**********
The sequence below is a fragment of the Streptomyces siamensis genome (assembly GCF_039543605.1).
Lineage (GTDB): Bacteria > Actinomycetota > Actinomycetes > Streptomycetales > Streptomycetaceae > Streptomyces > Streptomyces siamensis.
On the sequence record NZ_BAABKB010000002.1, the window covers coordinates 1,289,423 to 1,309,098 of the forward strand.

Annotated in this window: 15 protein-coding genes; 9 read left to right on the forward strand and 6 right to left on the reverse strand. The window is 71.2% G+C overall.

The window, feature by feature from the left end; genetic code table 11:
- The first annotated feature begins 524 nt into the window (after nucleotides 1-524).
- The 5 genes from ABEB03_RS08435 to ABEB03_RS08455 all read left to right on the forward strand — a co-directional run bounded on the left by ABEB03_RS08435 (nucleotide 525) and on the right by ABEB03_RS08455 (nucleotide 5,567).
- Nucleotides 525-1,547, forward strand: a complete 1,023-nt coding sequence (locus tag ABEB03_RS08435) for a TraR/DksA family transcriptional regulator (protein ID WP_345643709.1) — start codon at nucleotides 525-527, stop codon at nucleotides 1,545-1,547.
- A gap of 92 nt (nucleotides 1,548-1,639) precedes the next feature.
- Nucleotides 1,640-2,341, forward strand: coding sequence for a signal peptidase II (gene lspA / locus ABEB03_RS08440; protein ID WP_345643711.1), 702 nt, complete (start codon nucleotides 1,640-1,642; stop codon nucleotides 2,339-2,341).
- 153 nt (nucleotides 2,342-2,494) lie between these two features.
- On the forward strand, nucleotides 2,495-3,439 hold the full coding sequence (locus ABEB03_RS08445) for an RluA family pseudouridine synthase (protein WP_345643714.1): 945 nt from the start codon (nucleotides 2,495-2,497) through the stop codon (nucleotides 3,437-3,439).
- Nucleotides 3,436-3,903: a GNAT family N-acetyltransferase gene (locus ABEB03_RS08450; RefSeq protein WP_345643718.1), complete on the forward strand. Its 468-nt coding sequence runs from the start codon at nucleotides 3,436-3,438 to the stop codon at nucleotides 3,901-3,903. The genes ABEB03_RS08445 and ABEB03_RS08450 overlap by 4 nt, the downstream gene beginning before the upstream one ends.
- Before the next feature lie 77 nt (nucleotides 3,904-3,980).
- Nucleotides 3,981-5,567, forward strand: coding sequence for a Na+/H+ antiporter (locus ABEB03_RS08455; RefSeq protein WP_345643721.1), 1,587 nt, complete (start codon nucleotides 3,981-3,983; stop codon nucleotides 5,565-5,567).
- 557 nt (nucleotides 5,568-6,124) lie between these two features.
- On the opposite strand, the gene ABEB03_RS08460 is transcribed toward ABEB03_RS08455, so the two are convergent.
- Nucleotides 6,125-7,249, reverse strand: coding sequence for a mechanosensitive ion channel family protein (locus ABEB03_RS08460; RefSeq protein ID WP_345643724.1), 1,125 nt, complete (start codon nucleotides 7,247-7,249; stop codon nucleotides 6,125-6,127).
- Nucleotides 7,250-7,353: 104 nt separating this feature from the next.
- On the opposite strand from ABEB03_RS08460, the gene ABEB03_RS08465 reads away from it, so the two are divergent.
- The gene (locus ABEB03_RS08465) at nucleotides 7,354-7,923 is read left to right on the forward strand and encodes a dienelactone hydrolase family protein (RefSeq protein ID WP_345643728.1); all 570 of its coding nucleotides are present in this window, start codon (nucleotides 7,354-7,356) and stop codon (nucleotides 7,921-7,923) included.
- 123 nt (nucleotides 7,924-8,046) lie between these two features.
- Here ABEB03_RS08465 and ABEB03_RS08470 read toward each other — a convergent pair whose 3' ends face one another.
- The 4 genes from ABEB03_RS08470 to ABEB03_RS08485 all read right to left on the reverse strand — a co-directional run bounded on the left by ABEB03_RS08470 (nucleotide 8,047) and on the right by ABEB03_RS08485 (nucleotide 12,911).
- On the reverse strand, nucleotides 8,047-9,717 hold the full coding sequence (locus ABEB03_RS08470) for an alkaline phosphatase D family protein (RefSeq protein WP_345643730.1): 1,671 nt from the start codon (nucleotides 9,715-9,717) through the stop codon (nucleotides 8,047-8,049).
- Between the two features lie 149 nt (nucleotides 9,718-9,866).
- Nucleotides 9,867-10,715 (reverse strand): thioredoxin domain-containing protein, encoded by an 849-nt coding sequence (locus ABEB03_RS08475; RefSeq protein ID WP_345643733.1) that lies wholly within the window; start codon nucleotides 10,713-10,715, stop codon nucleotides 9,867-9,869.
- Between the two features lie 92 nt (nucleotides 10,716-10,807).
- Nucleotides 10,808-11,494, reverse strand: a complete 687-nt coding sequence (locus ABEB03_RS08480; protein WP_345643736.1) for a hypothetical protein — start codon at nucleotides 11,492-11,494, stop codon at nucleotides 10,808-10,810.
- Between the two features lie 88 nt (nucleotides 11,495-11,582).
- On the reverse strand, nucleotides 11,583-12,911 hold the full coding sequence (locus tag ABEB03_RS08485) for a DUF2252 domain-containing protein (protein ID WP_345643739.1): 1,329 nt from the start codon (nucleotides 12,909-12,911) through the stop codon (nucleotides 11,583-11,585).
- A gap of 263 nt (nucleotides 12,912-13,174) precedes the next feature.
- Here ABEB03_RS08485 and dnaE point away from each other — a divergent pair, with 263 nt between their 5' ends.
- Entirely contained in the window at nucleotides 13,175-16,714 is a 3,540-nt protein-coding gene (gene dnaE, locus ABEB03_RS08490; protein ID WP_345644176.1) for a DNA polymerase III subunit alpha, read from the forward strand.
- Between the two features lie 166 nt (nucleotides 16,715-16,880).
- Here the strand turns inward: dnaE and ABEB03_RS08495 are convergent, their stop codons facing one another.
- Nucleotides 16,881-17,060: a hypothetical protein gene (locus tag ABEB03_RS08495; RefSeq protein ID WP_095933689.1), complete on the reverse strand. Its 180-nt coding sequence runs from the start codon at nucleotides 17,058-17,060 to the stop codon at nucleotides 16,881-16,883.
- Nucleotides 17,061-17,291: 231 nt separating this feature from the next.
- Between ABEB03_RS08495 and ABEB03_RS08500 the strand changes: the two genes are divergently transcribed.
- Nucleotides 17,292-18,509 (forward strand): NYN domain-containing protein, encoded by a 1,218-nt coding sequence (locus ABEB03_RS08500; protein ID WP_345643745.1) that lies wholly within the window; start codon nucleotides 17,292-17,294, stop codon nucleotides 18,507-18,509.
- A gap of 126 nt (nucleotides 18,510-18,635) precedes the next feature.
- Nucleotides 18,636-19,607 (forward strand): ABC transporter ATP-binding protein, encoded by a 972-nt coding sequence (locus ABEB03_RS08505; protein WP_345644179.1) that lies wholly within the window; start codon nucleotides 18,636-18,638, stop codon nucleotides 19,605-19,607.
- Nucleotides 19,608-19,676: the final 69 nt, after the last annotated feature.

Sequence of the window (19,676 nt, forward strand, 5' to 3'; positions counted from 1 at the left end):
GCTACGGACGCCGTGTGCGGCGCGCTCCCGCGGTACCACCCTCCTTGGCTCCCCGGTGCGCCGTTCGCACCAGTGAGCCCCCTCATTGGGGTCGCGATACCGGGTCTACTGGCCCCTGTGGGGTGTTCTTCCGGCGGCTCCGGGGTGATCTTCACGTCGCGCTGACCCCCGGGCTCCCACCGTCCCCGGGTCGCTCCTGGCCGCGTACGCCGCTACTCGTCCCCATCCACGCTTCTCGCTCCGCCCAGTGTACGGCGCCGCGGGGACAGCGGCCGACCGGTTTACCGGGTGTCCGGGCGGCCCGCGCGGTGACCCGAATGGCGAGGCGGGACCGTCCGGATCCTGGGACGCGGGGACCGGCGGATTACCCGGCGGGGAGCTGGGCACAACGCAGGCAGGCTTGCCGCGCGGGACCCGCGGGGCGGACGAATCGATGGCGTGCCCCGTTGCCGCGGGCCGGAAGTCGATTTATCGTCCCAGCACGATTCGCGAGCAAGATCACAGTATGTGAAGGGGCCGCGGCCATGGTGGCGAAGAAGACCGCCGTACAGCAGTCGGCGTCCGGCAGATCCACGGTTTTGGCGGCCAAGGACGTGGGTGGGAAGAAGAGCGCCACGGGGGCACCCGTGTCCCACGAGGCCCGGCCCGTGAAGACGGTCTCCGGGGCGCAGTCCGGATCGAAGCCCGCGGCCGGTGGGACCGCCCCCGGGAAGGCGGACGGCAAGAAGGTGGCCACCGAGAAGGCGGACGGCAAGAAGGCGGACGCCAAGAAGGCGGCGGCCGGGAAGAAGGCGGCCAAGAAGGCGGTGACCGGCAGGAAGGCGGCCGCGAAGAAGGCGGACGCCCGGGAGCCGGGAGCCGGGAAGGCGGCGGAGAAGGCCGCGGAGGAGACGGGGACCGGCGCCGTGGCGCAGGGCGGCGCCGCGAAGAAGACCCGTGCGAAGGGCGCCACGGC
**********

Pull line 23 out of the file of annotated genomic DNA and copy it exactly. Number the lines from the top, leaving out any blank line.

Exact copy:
- Here ABEB03_RS08465 and ABEB03_RS08470 read toward each other — a convergent pair whose 3' ends face one another.